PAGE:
London (CNN) -- Deutsche Bank boss Josef Ackermann's recent comment that a woman's presence on a company board might make meetings "prettier and more colorful" has sent his personal stock plummeting.
It was one of the less constructive contributions to the debate raging in Germany and across Europe about the chronic absence of women serving at the top of major public companies.
Women make up only 3% of CEOs of Fortune 500 companies and in Europe, only 12% of positions on boards are occupied by women, according to research by Russell Reynolds and the European Professional Women's Network.
The situation is improving -- the percentage of women who served on boards in Europe was only 8% in 2004 -- but their representation is still well below levels that some political leaders would like.
Speaking about promoting gender equality this week, German Chancellor Angela Merkel warned German business leaders to "be creative, or we will be creative."
She stopped short of supporting mandatory quotas on the number of women on corporate boards, which other European Union (EU) member states like Spain, and most recently France, have imposed.
But EU Justice Commissioner Viviane Reding says quotas might be necessary if businesses don't start to voluntarily comply. In March, she will sit down with Europe's top business leaders to explore self-regulatory initiatives.
"Gender equality in business is an important policy objective. I am very ambitious in this respect, but we will need a step-by-step approach," Reding said.
Reding would like to see women occupy 30% of supervisory board positions by 2015, and for that figure to rise to 40% by 2020. If self-regulation fails, legislation on quotas may follow, she says.
She hopes that it won't come to this, but if the situation has not improved by 2012, she says she will look at implementing "targeted legal instruments" backed up by "credible sanctions."
The severity of penalties isn't yet clear, but Reding points to the example of Norway, which introduced a 40% quota in 2008. In Norway, which is not a member of the EU, companies are dissolved if they do not respect the quota rules, she says.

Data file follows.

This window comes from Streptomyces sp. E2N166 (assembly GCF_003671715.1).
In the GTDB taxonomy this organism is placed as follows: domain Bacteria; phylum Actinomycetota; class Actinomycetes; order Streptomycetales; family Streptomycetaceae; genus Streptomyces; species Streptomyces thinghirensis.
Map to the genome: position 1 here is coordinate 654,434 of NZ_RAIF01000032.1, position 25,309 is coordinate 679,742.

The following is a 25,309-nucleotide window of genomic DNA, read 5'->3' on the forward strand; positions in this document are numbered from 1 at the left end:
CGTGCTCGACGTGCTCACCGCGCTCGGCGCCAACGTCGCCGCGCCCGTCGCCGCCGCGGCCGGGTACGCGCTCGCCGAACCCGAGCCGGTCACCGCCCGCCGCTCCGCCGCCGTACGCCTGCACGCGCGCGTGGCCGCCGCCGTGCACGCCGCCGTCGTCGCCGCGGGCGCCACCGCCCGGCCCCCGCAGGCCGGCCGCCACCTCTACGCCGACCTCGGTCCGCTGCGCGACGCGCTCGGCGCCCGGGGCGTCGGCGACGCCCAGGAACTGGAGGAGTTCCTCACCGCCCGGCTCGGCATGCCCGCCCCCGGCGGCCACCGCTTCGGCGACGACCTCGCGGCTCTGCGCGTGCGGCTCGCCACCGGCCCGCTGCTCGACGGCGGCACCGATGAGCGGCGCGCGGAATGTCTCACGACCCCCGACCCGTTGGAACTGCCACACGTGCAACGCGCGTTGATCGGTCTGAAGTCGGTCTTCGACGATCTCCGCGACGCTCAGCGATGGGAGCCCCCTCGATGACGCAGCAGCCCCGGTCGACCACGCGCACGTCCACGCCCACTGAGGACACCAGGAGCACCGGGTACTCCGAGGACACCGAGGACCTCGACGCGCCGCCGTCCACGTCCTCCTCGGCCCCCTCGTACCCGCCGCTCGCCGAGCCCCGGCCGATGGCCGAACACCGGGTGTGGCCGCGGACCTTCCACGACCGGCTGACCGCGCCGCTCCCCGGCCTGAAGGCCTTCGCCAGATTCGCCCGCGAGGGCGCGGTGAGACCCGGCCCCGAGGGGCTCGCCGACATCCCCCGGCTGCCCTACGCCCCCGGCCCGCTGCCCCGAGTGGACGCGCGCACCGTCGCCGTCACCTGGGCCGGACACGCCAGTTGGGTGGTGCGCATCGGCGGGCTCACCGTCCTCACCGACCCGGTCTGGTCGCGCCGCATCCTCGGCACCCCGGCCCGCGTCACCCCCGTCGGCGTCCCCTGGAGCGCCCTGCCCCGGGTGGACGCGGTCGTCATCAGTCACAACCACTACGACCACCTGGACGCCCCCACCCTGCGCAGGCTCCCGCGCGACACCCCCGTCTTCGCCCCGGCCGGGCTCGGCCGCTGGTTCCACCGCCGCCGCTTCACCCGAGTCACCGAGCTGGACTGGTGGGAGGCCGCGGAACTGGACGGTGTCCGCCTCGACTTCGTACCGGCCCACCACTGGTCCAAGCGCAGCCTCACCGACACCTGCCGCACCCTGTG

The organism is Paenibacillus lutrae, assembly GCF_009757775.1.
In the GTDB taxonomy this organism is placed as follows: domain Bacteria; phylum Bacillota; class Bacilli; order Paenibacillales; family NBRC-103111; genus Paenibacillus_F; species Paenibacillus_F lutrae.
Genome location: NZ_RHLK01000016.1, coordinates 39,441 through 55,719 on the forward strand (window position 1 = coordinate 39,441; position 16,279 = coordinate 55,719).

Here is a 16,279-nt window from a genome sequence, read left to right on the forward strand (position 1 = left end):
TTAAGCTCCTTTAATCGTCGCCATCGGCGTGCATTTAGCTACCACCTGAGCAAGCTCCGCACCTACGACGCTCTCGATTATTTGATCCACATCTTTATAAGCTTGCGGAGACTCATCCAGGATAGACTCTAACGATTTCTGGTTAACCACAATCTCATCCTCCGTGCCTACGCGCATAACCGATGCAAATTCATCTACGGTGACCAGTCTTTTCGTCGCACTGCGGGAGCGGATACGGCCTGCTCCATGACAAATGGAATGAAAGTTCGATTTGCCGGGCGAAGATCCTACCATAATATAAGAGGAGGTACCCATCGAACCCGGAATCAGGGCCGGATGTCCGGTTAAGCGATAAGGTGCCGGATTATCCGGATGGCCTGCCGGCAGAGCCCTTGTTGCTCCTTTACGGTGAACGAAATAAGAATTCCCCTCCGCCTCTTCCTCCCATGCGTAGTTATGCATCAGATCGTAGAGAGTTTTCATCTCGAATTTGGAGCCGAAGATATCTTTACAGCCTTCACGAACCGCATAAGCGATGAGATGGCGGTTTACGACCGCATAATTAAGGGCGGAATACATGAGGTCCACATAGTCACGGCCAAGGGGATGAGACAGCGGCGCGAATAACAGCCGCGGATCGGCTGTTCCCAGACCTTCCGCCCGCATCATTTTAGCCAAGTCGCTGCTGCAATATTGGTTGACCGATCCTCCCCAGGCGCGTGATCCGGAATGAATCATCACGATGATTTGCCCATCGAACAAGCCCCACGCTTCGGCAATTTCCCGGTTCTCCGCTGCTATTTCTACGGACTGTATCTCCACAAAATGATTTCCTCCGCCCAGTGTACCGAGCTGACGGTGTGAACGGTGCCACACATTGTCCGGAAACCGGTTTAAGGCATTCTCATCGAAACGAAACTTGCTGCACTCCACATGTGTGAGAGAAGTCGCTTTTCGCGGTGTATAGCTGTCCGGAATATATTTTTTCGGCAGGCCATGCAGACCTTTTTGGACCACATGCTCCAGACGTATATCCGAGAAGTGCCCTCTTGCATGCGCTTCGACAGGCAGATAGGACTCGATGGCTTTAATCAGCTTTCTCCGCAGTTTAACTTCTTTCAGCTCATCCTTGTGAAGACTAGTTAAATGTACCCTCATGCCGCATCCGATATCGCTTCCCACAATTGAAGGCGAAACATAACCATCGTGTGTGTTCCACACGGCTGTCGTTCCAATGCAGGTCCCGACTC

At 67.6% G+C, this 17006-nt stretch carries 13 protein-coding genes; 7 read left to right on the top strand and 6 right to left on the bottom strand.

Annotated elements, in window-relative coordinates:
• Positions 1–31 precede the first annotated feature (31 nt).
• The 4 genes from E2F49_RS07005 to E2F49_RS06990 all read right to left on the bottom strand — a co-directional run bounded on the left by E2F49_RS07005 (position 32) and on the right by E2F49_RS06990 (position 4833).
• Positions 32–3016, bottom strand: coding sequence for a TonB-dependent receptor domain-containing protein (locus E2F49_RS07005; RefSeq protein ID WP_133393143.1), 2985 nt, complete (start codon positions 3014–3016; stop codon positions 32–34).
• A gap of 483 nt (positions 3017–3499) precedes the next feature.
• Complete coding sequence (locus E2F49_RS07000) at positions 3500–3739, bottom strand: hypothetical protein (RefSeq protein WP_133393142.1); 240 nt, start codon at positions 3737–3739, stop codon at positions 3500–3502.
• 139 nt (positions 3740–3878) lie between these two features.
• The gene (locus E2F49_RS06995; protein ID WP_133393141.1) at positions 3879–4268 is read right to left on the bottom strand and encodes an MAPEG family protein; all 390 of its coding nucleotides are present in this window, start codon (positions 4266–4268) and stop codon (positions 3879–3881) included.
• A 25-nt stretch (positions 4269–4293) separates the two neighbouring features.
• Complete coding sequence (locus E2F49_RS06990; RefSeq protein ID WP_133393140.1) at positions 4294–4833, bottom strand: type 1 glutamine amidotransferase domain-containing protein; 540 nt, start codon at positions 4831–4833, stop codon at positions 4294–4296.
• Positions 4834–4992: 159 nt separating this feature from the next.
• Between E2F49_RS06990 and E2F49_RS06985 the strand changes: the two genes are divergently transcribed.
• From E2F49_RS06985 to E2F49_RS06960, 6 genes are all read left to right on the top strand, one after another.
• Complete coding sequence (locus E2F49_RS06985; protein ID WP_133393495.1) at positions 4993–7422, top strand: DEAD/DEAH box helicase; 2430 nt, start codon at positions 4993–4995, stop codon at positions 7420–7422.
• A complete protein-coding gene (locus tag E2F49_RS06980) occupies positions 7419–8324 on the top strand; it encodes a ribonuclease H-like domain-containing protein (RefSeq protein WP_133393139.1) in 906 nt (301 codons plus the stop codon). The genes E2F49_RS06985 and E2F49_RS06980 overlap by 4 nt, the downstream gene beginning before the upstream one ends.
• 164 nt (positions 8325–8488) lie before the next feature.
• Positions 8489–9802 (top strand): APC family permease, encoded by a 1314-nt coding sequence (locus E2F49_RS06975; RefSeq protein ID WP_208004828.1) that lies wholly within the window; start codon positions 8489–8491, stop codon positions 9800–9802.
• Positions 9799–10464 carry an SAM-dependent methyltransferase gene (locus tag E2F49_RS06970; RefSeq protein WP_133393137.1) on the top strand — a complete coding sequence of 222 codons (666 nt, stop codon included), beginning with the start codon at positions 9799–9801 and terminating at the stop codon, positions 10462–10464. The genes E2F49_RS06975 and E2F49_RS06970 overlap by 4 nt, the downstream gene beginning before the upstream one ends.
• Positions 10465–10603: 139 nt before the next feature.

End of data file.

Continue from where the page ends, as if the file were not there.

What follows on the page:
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Getting women in the boardroom isn't just about better representation at the top, advocates of workforce gender equality say. It also makes economic sense, they say.
Operating results of companies which have greater gender diversification are 56% higher, according to a study published last year by consultancy firm McKinsey.
And a 2007 report published by Goldman Sachs said that closing the gender gap could boost U.S. gross domestic product, a broad measure of economic growth, by as much as 9%, and up to 13% in the euro zone.
In Reding's view, a more feminine approach to leadership could transform the fortunes of big business. She also says women might be more diligent, and more risk averse than men.
"Women are much clearer than men: they talk less, have short and efficient meetings and see no need to discuss things until midnight. They say what they will do and they do what they say," she said.
Ackermann's "old school" comments -- as they were subsequently described by a Deutsche Bank spokesman -- were made after he acknowledged that no women currently serve on the bank's executive committee.
Heather Jackson, founder of a UK female business network, The Two Percent Club, says the bank chief's words only serve to trivialize what is a serious business issue.
"I'd like to believe that what he meant to say was that women would bring a more colorful and constructive debate into the boardroom," Jackson told CNN's Richard Quest earlier this week.
Commissioner Reding wasn't impressed either. "The financial crisis may have turned out differently if there had been more Lehman sisters instead of brothers," Reding said.
"In these difficult economic times, the case for getting more women on company boards has never been stronger. We need to use all human capital available to restore Europe's competitiveness at a global level. We cannot afford to leave out 50% of our population."
Jackson, whose company name is a reference to the fact that only 2% of FTSE companies are currently run by women, agrees. She says it's never been as important for women to get to the top.
Jackson believes the absence of women on boards of directors and executive boards isn't the result of sexism, but of greater cultural forces, which can discourage women from striving for boardroom roles.
"It's purely about meritocracy. We need companies to start explaining to women why they need to come to the top and what a difference they are going to make," Jackson said.
"It's about confidence and self-belief and the recognition of the skills that a woman has got. A woman has to remind herself she's worked darned hard to get those skills.
"Take them as far as you can."